Whatever changed, there was no first-inning meltdown this time around. Leake worked swiftly through the first on seven pitches, and through the second on nine, and recorded the first eight outs of the game without a strikeout.
He eventually caught Matt Thaiss looking to end the third, and sat both Brian Goodwin and Shohei Ohtani down on strikes in the fourth.
Leake even worked through a bizarre fifth, when the scoreboard started to flicker, causing distractions at the plate. Umpires delayed the game for nearly five minutes while the screen was shut off completely, and Leake took one practice pitch before immediately striking out Adrelton Simmons when play resumed, and David Fletcher two batters later to end another clean frame.
“It was just going to take a little while for it to boot up, and then (we) decided to just shut it down,” Servais said. “The flashing lights were affecting the hitters there a little bit. But, Mike’s a pro. He kept his cool, waited until they got it figured out, and then struck out the guy on the next pitch.”
Two outfield swaps in the sixth — Mariners center fielder Mallex Smith left with a sore right thumb — didn’t shake Leake either, and he breezed through the seventh and eighth to set up his chance.
“That ninth inning was probably some of the most fun I think I’ve ever had in my life, just going out to the field and feeling that energy from the ballpark,” Murphy said. “I just wanted to be there for Mike.”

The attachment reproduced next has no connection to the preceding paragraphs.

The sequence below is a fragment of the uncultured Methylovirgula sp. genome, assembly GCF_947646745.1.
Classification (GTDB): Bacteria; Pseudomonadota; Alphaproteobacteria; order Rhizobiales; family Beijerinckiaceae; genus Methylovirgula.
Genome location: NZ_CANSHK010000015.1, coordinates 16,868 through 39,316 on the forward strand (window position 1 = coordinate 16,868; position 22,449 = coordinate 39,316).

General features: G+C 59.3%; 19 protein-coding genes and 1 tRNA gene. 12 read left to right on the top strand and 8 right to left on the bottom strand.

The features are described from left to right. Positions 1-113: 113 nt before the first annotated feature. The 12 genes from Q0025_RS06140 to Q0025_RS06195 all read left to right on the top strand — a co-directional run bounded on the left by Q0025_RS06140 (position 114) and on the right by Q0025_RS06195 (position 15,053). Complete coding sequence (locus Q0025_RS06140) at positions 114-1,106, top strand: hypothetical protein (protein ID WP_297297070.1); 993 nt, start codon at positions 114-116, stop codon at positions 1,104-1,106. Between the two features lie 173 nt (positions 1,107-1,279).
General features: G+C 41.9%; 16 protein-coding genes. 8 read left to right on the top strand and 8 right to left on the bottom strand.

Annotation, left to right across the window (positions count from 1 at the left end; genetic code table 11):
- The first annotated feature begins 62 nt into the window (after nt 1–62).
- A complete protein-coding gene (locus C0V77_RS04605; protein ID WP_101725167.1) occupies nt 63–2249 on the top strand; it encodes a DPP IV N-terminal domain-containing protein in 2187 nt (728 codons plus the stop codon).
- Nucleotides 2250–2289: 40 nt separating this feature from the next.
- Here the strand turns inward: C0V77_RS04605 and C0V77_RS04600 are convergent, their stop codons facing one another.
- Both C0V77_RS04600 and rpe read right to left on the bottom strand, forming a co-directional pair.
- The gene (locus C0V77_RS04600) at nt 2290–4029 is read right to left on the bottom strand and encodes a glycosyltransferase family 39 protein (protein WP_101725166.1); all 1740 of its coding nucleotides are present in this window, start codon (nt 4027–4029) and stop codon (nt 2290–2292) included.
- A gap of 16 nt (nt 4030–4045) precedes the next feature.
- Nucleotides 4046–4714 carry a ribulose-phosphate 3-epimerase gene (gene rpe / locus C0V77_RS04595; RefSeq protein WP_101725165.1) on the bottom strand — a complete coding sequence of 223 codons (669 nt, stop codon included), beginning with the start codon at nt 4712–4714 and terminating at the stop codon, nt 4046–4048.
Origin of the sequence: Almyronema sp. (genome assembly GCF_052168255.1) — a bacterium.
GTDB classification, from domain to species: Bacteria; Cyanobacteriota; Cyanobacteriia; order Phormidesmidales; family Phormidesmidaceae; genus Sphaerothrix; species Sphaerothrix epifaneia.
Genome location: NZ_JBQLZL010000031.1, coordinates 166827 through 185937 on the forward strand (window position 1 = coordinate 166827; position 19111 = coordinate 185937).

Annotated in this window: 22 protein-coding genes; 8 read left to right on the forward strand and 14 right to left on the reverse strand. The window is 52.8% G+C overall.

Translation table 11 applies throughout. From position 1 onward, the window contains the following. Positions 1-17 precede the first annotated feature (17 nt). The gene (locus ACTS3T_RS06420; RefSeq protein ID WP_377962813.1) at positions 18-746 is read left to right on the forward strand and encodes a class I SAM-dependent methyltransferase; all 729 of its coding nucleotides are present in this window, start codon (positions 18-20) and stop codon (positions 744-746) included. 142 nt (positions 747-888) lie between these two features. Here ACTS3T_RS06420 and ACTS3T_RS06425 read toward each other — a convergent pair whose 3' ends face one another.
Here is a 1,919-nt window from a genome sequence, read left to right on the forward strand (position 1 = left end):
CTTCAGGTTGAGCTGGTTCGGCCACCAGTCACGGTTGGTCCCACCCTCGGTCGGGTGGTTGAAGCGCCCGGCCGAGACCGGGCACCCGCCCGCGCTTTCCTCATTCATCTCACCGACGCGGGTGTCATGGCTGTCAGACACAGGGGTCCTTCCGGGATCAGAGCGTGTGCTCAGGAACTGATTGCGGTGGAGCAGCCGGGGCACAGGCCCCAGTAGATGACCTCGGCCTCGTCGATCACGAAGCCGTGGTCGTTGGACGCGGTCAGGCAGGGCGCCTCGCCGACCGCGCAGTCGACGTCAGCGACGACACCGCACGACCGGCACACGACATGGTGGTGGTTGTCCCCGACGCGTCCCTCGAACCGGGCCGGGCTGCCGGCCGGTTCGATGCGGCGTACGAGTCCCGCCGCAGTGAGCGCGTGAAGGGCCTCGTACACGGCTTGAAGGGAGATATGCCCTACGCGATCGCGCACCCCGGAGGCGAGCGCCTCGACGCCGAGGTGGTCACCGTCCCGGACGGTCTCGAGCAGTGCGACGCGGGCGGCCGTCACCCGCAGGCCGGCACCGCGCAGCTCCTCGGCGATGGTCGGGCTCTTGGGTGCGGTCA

Rengifo ended Leake’s bid on the third pitch of the ninth, but Leake was still happy to be in the position he was entering that final frame.
“Hopefully there’s another day for another shot,” he said.
Seattle’s offense — which hadn’t produced more than three runs in a game since before the break — provided Leake with a boost in the fourth, stringing together five runs before an out was recorded.
J.P. Crawford and Domingo Santana each walked to open the inning, and Daniel Vogelbach came through with his first home run since the break, pulling a changeup that was well outside 414 feet over the fence in right center. He gave the Mariners a 3-0 lead, and also ensured the unbelievable streak — there has been at least one long ball in all 100 of Seattle’s games this season — would continue another day.
Omar Narvaez singled and Kyle Seager doubled following Vogelbach’s shot, and Tom Murphy drove in both runs on a long single that crashed off the wall in right. He was thrown out trying to stretch the hit into a double, but only after the two base runners had given the Mariners a five-run cushion.
Vogelbach’s second three-run smash came just an inning later in a nearly identical scenario. This time Mallex Smith walked to open the inning, Santana walked two batters later, and Vogelbach again reached across the plate to crush a pitch to right center to make it 8-0. The 441-foot homer — his 23rd of the season — gave him the second multi-homer game of his career.
Seattle tacked on two more runs in the sixth. Murphy led off the inning with a double, Dee Gordon beat out an infield single, and Crawford drove in both runs on a two-out double to right, giving the Mariners their double-digit lead.
“A lot of good signs,” Servais said. “Hopefully we can put a little streak together here. It has been a struggle for us early here in July and certainly coming out of the break. Hopefully tonight is a sign for things to come.”